Today, the hospital gets more than half of its overall revenue from Medicaid, which only serves qualifying clients, leaving it largely dependent on the state-set reimbursement rates. "We have completely flipped, as we've fallen into becoming an arm of the state's mental health system," Josephson said. The average length of stay hovers around one week.
The Retreat's problems have been a long time coming. Last week, the Green Mountain Care Board reported that, over a four-year period starting in fiscal year 2015, the hospital lost a combined $4.7 million while burning through its reserves to stay afloat.
Josephson has blamed the hospital's woes partly on a recent dip in patients — the result of workforce shortages that have limited how many units the hospital can staff and a slower-than-usual holiday season. But he claimed the real culprit is the state's stingy Medicaid reimbursements.
Smith has argued that the Retreat has received several sizable rate increases in recent years. He criticized the hospital's leadership for failing to address its problems.
His agency is now trying to determine why admissions are down at the Retreat when the rest of the state's numbers remain high. He's also working with the hospital's board to ensure its fiscal stability moving forward, saying his short-term goal is to give the state at least two years of breathing room to plan ahead. The state must then "self-evaluate" where its mental health system is heading, the secretary told Seven Days.
Decision makers will soon have a road map for that work, thanks to the 10-year "vision" plan the Department of Mental Health expects to release this week, which will encourage developing a more decentralized system.
"Psychiatric care, when it's at a hospital level, needs to be part of a medical hospital," said Donahue, the state rep. "When it reaches that point, you need to be in a place where all the different components of medical care are there for you."
Girouard, the South Burlington patient, echoed Donahue's comments. She said she's been hospitalized for her mental illness more than 40 times and has had better experiences in facilities that treat it "like any other illness."
There has been some recent movement toward this goal. The University of Vermont Medical Center announced that it would use surplus funds to construct 25 additional inpatient beds to augment the 15 on its campus in Berlin.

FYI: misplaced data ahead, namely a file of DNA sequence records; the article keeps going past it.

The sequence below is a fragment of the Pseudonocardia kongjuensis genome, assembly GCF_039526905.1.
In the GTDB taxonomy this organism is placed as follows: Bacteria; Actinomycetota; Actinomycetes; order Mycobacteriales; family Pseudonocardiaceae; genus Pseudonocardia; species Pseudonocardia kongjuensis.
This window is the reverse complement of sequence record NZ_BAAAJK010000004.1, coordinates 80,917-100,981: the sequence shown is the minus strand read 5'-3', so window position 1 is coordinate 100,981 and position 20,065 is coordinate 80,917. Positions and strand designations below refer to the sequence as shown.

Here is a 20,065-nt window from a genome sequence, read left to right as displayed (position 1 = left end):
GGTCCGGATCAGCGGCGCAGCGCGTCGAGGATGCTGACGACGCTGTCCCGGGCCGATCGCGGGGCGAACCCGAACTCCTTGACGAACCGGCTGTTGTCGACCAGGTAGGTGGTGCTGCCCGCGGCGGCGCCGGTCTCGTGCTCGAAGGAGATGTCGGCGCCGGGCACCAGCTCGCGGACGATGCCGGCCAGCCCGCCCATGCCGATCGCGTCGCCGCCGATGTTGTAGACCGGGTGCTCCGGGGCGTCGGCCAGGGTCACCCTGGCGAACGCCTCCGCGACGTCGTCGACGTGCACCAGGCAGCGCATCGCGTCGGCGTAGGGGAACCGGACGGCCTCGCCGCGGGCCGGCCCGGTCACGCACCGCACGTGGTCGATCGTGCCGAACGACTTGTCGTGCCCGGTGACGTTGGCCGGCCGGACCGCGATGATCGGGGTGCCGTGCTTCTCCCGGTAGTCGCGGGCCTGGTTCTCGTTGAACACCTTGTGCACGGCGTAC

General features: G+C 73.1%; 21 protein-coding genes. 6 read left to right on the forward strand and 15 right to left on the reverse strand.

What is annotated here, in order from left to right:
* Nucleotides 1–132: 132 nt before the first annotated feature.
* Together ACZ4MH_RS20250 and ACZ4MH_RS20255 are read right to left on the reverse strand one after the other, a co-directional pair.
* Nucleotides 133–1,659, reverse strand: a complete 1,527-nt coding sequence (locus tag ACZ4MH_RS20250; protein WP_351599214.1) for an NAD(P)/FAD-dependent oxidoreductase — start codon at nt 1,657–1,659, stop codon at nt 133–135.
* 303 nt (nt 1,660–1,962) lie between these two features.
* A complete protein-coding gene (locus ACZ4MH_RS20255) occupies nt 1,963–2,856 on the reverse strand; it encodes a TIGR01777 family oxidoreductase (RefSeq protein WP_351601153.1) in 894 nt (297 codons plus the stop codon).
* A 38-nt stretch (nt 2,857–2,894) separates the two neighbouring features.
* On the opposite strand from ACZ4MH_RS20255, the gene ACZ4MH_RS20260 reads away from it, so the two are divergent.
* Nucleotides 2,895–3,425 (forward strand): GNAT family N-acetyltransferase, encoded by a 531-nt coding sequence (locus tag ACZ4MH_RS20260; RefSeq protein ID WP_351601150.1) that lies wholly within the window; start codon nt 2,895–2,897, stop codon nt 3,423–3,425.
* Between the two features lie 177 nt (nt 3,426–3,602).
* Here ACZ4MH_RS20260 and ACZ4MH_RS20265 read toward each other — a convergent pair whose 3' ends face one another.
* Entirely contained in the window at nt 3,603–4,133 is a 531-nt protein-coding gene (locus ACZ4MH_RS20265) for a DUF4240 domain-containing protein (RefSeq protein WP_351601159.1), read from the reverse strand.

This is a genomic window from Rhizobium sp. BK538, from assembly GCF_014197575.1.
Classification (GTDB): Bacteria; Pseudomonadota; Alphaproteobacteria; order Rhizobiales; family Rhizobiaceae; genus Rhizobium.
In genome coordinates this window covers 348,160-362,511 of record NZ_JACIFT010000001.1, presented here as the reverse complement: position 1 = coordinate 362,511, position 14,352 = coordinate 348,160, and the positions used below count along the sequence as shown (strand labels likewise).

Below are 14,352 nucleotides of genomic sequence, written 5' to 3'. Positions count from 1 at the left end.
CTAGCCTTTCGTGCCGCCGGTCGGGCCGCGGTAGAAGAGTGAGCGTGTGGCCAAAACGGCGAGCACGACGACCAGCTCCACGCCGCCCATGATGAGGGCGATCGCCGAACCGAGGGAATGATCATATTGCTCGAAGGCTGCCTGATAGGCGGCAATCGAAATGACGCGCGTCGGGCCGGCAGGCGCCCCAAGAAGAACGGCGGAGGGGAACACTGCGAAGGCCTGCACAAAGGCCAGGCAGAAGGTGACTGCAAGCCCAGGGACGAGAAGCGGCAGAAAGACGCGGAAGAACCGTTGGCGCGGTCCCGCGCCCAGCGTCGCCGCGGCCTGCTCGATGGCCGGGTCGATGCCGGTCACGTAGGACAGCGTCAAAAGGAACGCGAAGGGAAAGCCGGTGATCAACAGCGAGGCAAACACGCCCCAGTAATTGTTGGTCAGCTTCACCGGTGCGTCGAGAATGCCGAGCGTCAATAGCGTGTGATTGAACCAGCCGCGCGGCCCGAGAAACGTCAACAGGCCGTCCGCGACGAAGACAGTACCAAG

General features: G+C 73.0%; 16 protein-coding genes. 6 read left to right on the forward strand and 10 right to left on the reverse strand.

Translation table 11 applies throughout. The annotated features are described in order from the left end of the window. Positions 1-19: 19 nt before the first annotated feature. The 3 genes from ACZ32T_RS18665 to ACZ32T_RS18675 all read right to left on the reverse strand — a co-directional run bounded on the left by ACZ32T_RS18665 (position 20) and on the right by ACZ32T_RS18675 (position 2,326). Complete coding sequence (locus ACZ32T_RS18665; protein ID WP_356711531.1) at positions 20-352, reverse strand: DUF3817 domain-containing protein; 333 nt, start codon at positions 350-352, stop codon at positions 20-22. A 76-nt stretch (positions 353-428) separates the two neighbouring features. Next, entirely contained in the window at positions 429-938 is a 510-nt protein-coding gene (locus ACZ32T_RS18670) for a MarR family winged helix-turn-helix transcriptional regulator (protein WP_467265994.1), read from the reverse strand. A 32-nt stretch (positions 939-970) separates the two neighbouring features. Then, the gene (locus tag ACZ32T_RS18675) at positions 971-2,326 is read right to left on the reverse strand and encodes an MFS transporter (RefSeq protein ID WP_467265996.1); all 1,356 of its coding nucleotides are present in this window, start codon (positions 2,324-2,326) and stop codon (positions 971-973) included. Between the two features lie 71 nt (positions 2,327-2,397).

But whether more community hospitals will follow suit remains an open question.
"Mental health is not a big fiscal winner compared to other entities," Libertoff said. "Clientele is challenging and difficult, and obviously you need specialized staff that are not easily available." That's why, Josephson said, he's skeptical that some of the state's smaller community hospitals are willing and ready to build new psychiatric units.
"Hospitals are really glad we're there and glad we're 50 percent of the beds, because it would be a huge burden on them financially and programmatically to stand up a bunch of psychiatric units all over the state," the CEO said.
Department of Mental Health Commissioner Sarah Squirrell said changing an entire system is "a business of small steps." But while the goals outlined in the 10-year vision would "ideally" mean less reliance on inpatient beds at the Retreat, the hospital "absolutely" fits into the state's long-term plan.
"It's just a matter of how," she said.
State officials are also focused on the present needs of the system. Psychiatric patients increasingly get stuck in emergency rooms of Vermont community hospitals, unable to access a mental health bed because there aren't enough available.
A 2018 study by the UVM Health Network identified a need for 35 more beds, and with the new beds in central Vermont, the dozen under construction at the Retreat should make a big difference — as long as the state can finish the project. Legislators recently learned that it has come in over budget — at least $1.2 million beyond the original $5.5 million price tag — requiring that lawmakers consider whether to earmark more money to finish it up.
Some advocates have argued that the money for the beds would have been better spent addressing the root causes of mental health crises, such as a lack of housing and social services. Noting the emphasis on integration, even the Retreat's CEO has wondered why the state is spending millions to expand his stand-alone hospital's capacity, especially given the financial challenges. "I would argue we should be shrinking our footprint," Josephson said.
He made that statement just two weeks after threatening to close the hospital if it didn't get an injection of state cash. After calling the Retreat's bluff, Smith is now touting the hospital's expansion project as vital.
"If you get onto the ground and talk to those people who are there day in and day out, working with people that have mental health issues, they will tell you we need [these] beds," Smith said.
Josephson said the Retreat will adapt as necessary. In fact, he understands Donahue's desire to eventually close the hospital. If the state manages to build a system of care so robust that it makes the Retreat obsolete, he said, he would shut it down himself.
"There's no law in heaven that says we have to be around another 185 years — or five years," Josephson said. "It's just [a question of]: Are we of use to Vermont?"